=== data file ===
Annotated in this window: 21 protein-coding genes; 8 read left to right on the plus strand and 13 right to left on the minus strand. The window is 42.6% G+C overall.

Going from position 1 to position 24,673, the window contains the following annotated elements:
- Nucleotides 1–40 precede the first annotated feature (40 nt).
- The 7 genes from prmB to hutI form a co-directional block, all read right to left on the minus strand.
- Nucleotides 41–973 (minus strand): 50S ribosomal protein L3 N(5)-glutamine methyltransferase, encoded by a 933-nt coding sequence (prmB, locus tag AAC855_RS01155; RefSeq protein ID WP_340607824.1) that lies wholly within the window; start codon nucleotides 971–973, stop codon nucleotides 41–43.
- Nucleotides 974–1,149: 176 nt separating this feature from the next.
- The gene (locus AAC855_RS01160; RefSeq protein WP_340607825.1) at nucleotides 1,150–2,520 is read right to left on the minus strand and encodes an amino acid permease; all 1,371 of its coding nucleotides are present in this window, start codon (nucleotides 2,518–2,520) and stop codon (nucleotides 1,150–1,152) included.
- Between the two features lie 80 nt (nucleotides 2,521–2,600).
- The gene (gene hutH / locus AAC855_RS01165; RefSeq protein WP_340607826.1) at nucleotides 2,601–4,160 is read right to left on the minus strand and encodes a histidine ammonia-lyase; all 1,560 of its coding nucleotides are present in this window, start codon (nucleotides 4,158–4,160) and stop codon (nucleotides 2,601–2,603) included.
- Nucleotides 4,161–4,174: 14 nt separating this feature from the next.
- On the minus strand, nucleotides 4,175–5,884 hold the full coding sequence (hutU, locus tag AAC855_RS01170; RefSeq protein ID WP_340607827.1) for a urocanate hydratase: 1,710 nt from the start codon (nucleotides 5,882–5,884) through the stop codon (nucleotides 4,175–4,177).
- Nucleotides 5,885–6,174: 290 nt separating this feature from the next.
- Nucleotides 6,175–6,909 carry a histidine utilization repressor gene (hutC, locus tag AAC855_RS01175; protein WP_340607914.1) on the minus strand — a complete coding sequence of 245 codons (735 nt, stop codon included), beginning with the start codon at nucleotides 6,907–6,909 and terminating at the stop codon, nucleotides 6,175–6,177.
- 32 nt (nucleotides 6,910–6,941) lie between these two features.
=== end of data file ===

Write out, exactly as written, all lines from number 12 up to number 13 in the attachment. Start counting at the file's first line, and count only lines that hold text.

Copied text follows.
- Nucleotides 5,885–6,174: 290 nt separating this feature from the next.
- Nucleotides 6,175–6,909 carry a histidine utilization repressor gene (hutC, locus tag AAC855_RS01175; protein WP_340607914.1) on the minus strand — a complete coding sequence of 245 codons (735 nt, stop codon included), beginning with the start codon at nucleotides 6,907–6,909 and terminating at the stop codon, nucleotides 6,175–6,177.